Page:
Why government must be smarter on procurement

BRITISH industry needs accurate information about future opportunities in the marketplace so it can compete for and win business. That way it can plan ahead and buy the technology, labour and skills to match future needs.

One in every seven pounds in this country is spent by the public sector. That’s an enormous £230bn spent on goods and services. So we are determined to leverage every single penny of central government expenditure to back growth and jobs.

For years under Labour, government didn’t bother to engage properly with potential suppliers. The market didn’t know what the public sector wanted – and government didn’t know what the market could provide. Labour’s arm’s length approach left industry playing a guessing game, curbing its ability to bid for and win government contracts.

But Britain is in a global race. The old approach just won’t do. To allow the country to rise, we have radically overhauled how central government’s procurement is run.

We are determined to make it easier for businesses of all sizes to bid for and win government contracts. Things are already better than under Labour. More small to medium-sized enterprises (SMEs) than ever are winning business with government. But there’s a long way to go.

Much of what we are doing is sensible – like stripping out unnecessary bureaucracy from the procurement process, or making sure new contract opportunities are advertised clearly online. We’ve also introduced a mystery shopper scheme, where businesses can alert us to poor practice or obstructive procureaucrats.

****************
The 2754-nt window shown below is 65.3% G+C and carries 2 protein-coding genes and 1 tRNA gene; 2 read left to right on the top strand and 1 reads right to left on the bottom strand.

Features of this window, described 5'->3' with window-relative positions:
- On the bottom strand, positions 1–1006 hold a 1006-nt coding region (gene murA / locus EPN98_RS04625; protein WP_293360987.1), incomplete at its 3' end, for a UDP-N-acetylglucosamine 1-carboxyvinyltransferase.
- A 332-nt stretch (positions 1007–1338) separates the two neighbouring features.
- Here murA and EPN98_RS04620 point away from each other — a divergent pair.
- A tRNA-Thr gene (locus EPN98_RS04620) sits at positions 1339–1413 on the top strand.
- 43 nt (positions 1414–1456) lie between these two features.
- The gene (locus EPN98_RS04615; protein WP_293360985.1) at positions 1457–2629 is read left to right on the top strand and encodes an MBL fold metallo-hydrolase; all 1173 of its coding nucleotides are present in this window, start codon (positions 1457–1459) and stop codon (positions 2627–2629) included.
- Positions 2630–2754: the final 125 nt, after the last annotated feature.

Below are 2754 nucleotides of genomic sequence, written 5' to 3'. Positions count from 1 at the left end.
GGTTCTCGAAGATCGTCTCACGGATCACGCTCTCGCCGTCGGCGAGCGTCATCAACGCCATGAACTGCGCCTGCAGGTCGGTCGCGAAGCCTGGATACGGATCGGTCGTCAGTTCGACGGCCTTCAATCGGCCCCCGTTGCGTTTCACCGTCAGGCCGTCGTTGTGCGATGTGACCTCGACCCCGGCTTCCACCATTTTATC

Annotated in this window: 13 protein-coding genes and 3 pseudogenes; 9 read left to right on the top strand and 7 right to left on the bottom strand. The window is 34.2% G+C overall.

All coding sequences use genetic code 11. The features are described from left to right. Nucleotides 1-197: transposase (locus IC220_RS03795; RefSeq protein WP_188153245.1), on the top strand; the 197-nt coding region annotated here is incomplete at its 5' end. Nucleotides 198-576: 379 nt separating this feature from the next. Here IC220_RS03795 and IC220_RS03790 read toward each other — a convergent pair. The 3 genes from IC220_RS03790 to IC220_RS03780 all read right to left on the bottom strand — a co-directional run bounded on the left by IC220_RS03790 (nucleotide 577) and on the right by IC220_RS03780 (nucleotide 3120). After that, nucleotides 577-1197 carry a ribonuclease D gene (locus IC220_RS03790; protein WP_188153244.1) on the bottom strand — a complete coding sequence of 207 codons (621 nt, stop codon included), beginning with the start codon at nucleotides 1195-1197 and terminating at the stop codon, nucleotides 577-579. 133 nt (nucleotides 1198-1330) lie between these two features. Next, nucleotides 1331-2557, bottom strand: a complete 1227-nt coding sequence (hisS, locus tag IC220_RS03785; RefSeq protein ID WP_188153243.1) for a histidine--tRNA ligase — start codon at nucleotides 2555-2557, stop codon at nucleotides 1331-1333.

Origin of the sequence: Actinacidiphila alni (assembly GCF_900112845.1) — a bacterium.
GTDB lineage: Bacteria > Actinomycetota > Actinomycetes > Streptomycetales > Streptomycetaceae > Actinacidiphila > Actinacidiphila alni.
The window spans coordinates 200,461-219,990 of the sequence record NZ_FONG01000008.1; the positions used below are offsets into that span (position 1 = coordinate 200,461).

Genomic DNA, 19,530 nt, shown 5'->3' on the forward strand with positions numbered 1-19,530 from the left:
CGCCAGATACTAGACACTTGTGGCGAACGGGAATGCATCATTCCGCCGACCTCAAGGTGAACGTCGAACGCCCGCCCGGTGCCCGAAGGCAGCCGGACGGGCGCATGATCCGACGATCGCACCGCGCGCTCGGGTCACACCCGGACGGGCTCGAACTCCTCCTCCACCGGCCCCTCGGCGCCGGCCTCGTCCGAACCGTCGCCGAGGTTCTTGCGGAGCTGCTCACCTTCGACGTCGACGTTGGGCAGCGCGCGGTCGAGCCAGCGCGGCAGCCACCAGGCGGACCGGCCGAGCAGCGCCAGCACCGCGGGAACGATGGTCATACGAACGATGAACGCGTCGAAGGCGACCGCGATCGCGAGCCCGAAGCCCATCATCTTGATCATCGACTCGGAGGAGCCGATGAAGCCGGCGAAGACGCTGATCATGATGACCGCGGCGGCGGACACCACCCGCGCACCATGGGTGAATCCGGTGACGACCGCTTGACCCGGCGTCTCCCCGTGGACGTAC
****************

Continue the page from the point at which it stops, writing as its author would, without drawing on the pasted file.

It makes commercial sense to nurture our relationships with suppliers by discussing what business is coming up. So today I’ve published more details of future government business opportunities over the next five years, which are worth up to £84bn. With over 1,700 contracts for the taking, this will make a real difference to UK companies, including SMEs. The government now publishes procurement pipelines for 18 different sectors.

Putting our future buying needs on display also allows us to be smarter. It means we can spot strategic needs and skills gaps. We need new road and rail to keep the country moving, so we will need more tunnels and more people with skills in tunnel engineering. With both government and private sector investment, the first Tunnelling and Construction Academy in London is now open. It’s training over 400 apprentices who will be able to work on projects like Crossrail and High Speed 2. This is great for UK plc.

Our work to update procurement pipelines does not stop here. We have already started working on the next update for six months’ time. It will need to be more comprehensive, cover more sectors, and be even more user-friendly.

Getting Britain back on the rise is a challenge for us all and that’s why every decision must directly contribute to achieving that end. The more we invest in measures like these, the more we will help UK business grow. This is just the beginning.

Francis Maude is the cabinet office minister and paymaster general.